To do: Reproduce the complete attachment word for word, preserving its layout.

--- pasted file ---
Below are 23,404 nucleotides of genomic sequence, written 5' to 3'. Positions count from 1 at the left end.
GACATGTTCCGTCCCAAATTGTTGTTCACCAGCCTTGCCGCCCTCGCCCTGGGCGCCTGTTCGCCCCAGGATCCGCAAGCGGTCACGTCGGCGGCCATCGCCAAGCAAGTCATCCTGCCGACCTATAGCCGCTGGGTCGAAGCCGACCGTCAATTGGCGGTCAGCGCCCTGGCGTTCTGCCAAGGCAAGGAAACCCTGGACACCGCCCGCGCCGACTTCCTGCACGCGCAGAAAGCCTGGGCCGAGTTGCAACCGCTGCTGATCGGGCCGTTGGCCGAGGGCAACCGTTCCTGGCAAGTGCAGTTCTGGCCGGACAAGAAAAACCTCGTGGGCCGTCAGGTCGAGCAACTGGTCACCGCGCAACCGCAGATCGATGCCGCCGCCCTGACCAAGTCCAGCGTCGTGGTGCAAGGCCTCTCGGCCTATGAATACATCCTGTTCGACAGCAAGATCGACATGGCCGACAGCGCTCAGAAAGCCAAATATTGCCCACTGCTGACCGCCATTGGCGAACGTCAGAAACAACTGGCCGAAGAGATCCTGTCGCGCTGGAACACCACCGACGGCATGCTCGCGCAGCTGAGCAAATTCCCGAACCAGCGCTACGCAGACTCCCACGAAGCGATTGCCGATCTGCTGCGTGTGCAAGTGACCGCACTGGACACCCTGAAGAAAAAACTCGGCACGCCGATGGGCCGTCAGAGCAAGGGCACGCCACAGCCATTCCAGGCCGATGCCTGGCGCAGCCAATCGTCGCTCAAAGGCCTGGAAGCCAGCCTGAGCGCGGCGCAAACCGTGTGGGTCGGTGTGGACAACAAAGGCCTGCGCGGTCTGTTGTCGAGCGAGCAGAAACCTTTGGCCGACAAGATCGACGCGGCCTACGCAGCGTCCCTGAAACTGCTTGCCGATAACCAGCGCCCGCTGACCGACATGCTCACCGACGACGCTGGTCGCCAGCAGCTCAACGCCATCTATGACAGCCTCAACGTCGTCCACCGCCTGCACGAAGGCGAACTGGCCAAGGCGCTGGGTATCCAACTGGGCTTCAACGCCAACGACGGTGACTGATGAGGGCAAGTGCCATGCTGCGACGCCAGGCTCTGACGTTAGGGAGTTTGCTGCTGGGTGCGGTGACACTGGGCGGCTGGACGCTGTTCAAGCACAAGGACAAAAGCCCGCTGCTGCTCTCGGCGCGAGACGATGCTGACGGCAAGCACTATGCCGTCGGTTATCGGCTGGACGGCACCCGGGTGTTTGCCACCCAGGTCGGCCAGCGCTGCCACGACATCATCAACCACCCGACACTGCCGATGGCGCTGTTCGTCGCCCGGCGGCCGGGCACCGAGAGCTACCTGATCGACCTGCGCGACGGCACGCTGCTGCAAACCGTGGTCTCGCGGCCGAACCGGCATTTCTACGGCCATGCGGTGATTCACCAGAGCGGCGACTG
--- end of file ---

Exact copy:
Below are 23,404 nucleotides of genomic sequence, written 5' to 3'. Positions count from 1 at the left end.
GACATGTTCCGTCCCAAATTGTTGTTCACCAGCCTTGCCGCCCTCGCCCTGGGCGCCTGTTCGCCCCAGGATCCGCAAGCGGTCACGTCGGCGGCCATCGCCAAGCAAGTCATCCTGCCGACCTATAGCCGCTGGGTCGAAGCCGACCGTCAATTGGCGGTCAGCGCCCTGGCGTTCTGCCAAGGCAAGGAAACCCTGGACACCGCCCGCGCCGACTTCCTGCACGCGCAGAAAGCCTGGGCCGAGTTGCAACCGCTGCTGATCGGGCCGTTGGCCGAGGGCAACCGTTCCTGGCAAGTGCAGTTCTGGCCGGACAAGAAAAACCTCGTGGGCCGTCAGGTCGAGCAACTGGTCACCGCGCAACCGCAGATCGATGCCGCCGCCCTGACCAAGTCCAGCGTCGTGGTGCAAGGCCTCTCGGCCTATGAATACATCCTGTTCGACAGCAAGATCGACATGGCCGACAGCGCTCAGAAAGCCAAATATTGCCCACTGCTGACCGCCATTGGCGAACGTCAGAAACAACTGGCCGAAGAGATCCTGTCGCGCTGGAACACCACCGACGGCATGCTCGCGCAGCTGAGCAAATTCCCGAACCAGCGCTACGCAGACTCCCACGAAGCGATTGCCGATCTGCTGCGTGTGCAAGTGACCGCACTGGACACCCTGAAGAAAAAACTCGGCACGCCGATGGGCCGTCAGAGCAAGGGCACGCCACAGCCATTCCAGGCCGATGCCTGGCGCAGCCAATCGTCGCTCAAAGGCCTGGAAGCCAGCCTGAGCGCGGCGCAAACCGTGTGGGTCGGTGTGGACAACAAAGGCCTGCGCGGTCTGTTGTCGAGCGAGCAGAAACCTTTGGCCGACAAGATCGACGCGGCCTACGCAGCGTCCCTGAAACTGCTTGCCGATAACCAGCGCCCGCTGACCGACATGCTCACCGACGACGCTGGTCGCCAGCAGCTCAACGCCATCTATGACAGCCTCAACGTCGTCCACCGCCTGCACGAAGGCGAACTGGCCAAGGCGCTGGGTATCCAACTGGGCTTCAACGCCAACGACGGTGACTGATGAGGGCAAGTGCCATGCTGCGACGCCAGGCTCTGACGTTAGGGAGTTTGCTGCTGGGTGCGGTGACACTGGGCGGCTGGACGCTGTTCAAGCACAAGGACAAAAGCCCGCTGCTGCTCTCGGCGCGAGACGATGCTGACGGCAAGCACTATGCCGTCGGTTATCGGCTGGACGGCACCCGGGTGTTTGCCACCCAGGTCGGCCAGCGCTGCCACGACATCATCAACCACCCGACACTGCCGATGGCGCTGTTCGTCGCCCGGCGGCCGGGCACCGAGAGCTACCTGATCGACCTGCGCGACGGCACGCTGCTGCAAACCGTGGTCTCGCGGCCGAACCGGCATTTCTACGGCCATGCGGTGATTCACCAGAGCGGCGACTG